And because GIS clawbacks are so high at 50% to 75%, even a small miscalculation can cause $1,000’s in unintended GIS clawbacks.

So, although the strategies presented below seem straightforward, we highly recommend creating a detailed financial plan using a platform that helps calculate GIS year by year, like PlanEasy, and consider working with an advice-only financial planner that specializes in GIS benefits to help create a custom plan that is specific to your situation.

It’s important to remember that every situation is unique, and the following factors can have a large impact on how these strategies come together…


  • Home ownership vs renting
  • Annual pension income
  • Assets in LIRA/LIF vs RRSP/RRIF
  • Size of registered accounts
  • Available RRSP contribution room
  • Available TFSA contribution room
  • etc.

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Strategy #1: Start CPP At Age 60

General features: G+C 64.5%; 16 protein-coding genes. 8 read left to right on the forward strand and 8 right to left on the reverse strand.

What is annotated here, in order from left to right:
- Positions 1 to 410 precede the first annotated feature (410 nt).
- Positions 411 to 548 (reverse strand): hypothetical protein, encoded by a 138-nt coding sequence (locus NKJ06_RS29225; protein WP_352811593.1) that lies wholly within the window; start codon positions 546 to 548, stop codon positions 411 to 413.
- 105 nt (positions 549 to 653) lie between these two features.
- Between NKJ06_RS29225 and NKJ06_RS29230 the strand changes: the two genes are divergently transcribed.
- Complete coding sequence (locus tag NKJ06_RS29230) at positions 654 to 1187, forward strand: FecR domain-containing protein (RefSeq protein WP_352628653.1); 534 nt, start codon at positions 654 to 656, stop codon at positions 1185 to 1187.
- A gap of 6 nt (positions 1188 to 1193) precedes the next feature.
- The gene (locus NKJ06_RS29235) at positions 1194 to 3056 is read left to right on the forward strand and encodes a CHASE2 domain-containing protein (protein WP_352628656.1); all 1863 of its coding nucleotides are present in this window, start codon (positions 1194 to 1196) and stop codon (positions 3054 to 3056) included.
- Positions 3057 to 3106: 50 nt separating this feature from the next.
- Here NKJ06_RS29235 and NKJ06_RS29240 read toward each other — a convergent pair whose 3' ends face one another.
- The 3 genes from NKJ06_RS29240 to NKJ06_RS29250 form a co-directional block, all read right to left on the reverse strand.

One of the simplest strategies to help increase future GIS benefits is to start CPP as early as possible at age 60, even if still working full-time.

While delaying CPP can help increase CPP benefits thanks to the actuarial adjustment, these higher CPP payments will simply cause extra GIS clawbacks of 50-75%.

For example, let’s say you are expected to receive CPP benefits of $2,777/year starting at age 65. Then by starting CPP early at age 60, your annual CPP benefits would be reduced by 36% to $1,777/year.

Waiting to start CPP at age 65 would provide an extra $1,000/year, so delaying CPP appears attractive, but when GIS clawbacks are factored in that changes quickly.